Checking the Sump Pump’s Position
The sump pump should be level so that it can operate properly. Use a level to check the pump, and adjust it if necessary.
Cleaning the Inlet Screen
Clean the screen to prevent it from getting clogged. Use a brush to clean the screen, and make sure to remove any debris that’s accumulated.
Deep Cleaning the Sump Pump
If the sump pump isn’t working correctly, you may need to deep clean it. It involves disassembling the pump and cleaning all the dirt and grimes built over time.
Inspecting the Discharge Line
Inspecting the discharge line is essential to ensure it’s not clogged or damaged. If the discharge line is clogged, water will back up into the pit and could cause the pump to malfunction.
Examining the Discharge Location
Ensure proper discharge of water at the discharge location. If water is pooling around the discharge pipe, it could be a sign of a clog.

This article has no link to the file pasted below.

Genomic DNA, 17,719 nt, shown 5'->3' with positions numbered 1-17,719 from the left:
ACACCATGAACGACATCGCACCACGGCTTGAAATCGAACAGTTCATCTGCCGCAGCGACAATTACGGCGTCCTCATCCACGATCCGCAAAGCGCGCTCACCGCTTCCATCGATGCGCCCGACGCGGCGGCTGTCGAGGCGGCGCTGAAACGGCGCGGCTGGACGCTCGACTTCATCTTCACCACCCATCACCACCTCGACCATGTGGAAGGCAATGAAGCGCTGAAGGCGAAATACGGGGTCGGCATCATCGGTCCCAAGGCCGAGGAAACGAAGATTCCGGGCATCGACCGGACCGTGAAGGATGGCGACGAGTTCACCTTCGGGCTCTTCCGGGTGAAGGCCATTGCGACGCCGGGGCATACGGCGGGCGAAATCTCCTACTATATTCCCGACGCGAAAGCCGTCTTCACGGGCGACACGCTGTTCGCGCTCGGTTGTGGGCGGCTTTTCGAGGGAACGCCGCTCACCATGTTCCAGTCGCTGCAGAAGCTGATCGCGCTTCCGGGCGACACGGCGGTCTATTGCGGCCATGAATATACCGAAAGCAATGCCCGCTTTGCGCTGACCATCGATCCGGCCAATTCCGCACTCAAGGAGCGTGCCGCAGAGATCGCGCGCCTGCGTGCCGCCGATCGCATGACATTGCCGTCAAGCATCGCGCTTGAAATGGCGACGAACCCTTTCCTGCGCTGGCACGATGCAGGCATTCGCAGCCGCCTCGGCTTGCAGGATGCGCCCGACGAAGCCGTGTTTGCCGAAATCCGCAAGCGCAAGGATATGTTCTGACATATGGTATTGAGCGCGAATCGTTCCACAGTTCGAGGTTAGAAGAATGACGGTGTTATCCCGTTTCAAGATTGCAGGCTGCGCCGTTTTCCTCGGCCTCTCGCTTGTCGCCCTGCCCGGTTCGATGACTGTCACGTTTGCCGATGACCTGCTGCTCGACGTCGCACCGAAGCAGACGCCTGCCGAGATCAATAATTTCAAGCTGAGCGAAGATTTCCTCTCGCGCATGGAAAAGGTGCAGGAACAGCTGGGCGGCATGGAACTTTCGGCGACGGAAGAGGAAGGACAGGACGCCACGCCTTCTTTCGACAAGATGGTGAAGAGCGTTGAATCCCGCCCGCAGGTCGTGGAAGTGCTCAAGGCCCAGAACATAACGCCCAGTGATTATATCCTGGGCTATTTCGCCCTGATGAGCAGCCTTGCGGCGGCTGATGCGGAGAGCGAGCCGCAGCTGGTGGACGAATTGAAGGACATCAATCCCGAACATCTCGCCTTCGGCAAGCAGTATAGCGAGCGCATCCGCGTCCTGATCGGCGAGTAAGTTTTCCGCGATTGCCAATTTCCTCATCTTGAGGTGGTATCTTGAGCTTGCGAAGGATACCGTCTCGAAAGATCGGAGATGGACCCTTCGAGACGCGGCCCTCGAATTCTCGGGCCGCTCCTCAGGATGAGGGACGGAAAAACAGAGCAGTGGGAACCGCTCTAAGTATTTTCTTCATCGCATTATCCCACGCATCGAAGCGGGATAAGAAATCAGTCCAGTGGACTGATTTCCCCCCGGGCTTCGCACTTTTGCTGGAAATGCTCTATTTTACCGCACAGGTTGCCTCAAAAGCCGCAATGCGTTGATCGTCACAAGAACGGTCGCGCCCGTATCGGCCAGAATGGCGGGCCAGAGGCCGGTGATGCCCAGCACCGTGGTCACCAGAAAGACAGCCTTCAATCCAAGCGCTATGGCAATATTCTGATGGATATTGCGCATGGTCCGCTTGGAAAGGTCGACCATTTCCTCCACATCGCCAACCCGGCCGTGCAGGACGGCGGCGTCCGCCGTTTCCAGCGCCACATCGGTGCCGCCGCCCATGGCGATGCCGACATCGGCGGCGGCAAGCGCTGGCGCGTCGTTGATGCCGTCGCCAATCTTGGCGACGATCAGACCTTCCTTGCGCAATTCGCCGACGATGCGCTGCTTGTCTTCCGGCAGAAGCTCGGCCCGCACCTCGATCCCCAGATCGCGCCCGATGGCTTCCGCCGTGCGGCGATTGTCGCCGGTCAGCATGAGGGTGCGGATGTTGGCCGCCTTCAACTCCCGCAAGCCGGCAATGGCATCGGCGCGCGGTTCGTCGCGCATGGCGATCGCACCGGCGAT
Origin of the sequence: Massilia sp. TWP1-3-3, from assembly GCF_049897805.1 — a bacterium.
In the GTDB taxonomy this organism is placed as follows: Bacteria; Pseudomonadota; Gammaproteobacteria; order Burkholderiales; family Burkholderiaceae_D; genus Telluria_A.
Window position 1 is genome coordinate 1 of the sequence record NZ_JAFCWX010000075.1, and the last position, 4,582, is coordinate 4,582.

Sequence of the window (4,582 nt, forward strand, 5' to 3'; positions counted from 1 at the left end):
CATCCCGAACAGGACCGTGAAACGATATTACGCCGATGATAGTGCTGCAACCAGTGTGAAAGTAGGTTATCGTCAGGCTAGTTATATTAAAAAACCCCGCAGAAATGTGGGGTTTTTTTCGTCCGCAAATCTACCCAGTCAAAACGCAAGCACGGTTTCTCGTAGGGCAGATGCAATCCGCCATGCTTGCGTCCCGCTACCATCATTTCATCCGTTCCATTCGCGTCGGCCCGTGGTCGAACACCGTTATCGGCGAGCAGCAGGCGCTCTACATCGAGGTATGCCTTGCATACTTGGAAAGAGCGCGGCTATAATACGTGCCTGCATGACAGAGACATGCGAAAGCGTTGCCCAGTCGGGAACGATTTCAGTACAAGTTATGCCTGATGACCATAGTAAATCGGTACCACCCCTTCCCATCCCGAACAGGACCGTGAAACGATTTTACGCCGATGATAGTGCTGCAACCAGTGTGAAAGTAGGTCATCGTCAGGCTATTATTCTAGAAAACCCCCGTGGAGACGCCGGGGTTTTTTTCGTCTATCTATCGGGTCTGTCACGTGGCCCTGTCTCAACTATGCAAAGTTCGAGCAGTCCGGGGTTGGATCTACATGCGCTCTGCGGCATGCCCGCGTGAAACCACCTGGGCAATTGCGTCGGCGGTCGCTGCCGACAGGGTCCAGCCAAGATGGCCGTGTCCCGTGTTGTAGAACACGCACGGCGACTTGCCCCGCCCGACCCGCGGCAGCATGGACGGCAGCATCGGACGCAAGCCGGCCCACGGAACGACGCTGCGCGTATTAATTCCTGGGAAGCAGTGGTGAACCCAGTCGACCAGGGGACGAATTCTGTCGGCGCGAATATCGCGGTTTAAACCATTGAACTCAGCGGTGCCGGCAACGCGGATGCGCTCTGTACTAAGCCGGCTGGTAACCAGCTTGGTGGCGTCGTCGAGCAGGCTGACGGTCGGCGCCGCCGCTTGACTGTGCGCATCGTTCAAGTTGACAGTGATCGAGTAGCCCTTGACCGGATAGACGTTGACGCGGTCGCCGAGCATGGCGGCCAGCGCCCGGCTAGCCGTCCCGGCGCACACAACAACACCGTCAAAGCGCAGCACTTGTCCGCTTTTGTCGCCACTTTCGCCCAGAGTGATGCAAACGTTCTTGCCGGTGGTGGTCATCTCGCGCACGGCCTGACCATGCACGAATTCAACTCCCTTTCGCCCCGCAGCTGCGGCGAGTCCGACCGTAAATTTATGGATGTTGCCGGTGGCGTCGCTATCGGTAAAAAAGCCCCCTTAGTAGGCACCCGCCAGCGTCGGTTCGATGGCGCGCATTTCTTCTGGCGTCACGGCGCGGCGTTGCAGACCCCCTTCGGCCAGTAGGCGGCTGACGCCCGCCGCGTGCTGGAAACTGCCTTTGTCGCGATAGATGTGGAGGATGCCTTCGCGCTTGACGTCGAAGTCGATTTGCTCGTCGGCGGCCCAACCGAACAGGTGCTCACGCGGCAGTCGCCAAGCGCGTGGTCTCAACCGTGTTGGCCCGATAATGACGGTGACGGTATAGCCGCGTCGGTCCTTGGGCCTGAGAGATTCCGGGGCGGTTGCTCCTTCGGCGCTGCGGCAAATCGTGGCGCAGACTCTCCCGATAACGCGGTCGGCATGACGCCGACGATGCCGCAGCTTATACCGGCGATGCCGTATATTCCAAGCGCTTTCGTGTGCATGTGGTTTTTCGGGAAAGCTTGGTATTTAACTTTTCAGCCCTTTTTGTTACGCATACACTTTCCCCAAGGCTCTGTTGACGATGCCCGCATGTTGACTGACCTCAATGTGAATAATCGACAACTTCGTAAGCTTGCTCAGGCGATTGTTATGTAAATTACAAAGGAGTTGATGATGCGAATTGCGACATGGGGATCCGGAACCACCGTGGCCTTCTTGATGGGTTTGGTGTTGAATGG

Checking the Power Source
FAQs About Sump Pump Maintenance
If the sump pump doesn’t turn on, you should first check the water level in the pit. If the water level is low, it may not trigger the float switch to turn on the pump. Also, make sure the float switch is working properly. Lastly, check the power source to ensure the pump is plugged in properly or the wiring is secure. Lastly, ensure the inlet valve is free of clogs and debris.
If the sump pump doesn’t shut off, it could be due to a problem with the float switch. There’s a possibility the float switch is stuck in the “on” position or damaged. You can try gently tapping the float switch to see if it will move. If the float switch is damaged, you’ll need to replace it.
If the sump pump starts and stops too frequently, it could indicate that the pit is too small. The pit should be large enough to hold a day’s worth of rainwater. Check also the discharge pipe to make sure it’s not clogged. If the discharge pipe is clogged, water will back up into the pit and cause the pump to turn on more frequently.
A sump pump should make a humming noise when it’s running. The pump may be worn out and need replacement if you hear a loud banging noise.